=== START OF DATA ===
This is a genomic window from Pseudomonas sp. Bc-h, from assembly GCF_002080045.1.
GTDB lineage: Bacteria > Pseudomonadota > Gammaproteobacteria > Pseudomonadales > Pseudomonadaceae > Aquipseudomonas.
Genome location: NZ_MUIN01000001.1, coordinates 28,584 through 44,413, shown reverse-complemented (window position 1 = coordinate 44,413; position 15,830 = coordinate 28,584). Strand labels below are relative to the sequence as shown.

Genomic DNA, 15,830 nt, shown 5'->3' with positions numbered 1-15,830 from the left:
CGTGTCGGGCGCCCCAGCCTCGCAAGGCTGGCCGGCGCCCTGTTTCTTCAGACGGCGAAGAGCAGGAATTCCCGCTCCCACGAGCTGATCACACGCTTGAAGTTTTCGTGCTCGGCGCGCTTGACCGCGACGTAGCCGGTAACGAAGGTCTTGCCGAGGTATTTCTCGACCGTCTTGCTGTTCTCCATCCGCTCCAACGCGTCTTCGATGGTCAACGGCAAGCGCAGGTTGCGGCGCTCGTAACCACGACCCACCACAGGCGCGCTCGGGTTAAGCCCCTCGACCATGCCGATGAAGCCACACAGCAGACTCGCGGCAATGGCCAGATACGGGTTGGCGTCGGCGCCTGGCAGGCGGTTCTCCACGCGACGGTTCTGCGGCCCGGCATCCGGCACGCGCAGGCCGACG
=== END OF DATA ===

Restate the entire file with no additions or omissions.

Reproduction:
This is a genomic window from Pseudomonas sp. Bc-h, from assembly GCF_002080045.1.
GTDB lineage: Bacteria > Pseudomonadota > Gammaproteobacteria > Pseudomonadales > Pseudomonadaceae > Aquipseudomonas.
Genome location: NZ_MUIN01000001.1, coordinates 28,584 through 44,413, shown reverse-complemented (window position 1 = coordinate 44,413; position 15,830 = coordinate 28,584). Strand labels below are relative to the sequence as shown.

Genomic DNA, 15,830 nt, shown 5'->3' with positions numbered 1-15,830 from the left:
CGTGTCGGGCGCCCCAGCCTCGCAAGGCTGGCCGGCGCCCTGTTTCTTCAGACGGCGAAGAGCAGGAATTCCCGCTCCCACGAGCTGATCACACGCTTGAAGTTTTCGTGCTCGGCGCGCTTGACCGCGACGTAGCCGGTAACGAAGGTCTTGCCGAGGTATTTCTCGACCGTCTTGCTGTTCTCCATCCGCTCCAACGCGTCTTCGATGGTCAACGGCAAGCGCAGGTTGCGGCGCTCGTAACCACGACCCACCACAGGCGCGCTCGGGTTAAGCCCCTCGACCATGCCGATGAAGCCACACAGCAGACTCGCGGCAATGGCCAGATACGGGTTGGCGTCGGCGCCTGGCAGGCGGTTCTCCACGCGACGGTTCTGCGGCCCGGCATCCGGCACGCGCAGGCCGACG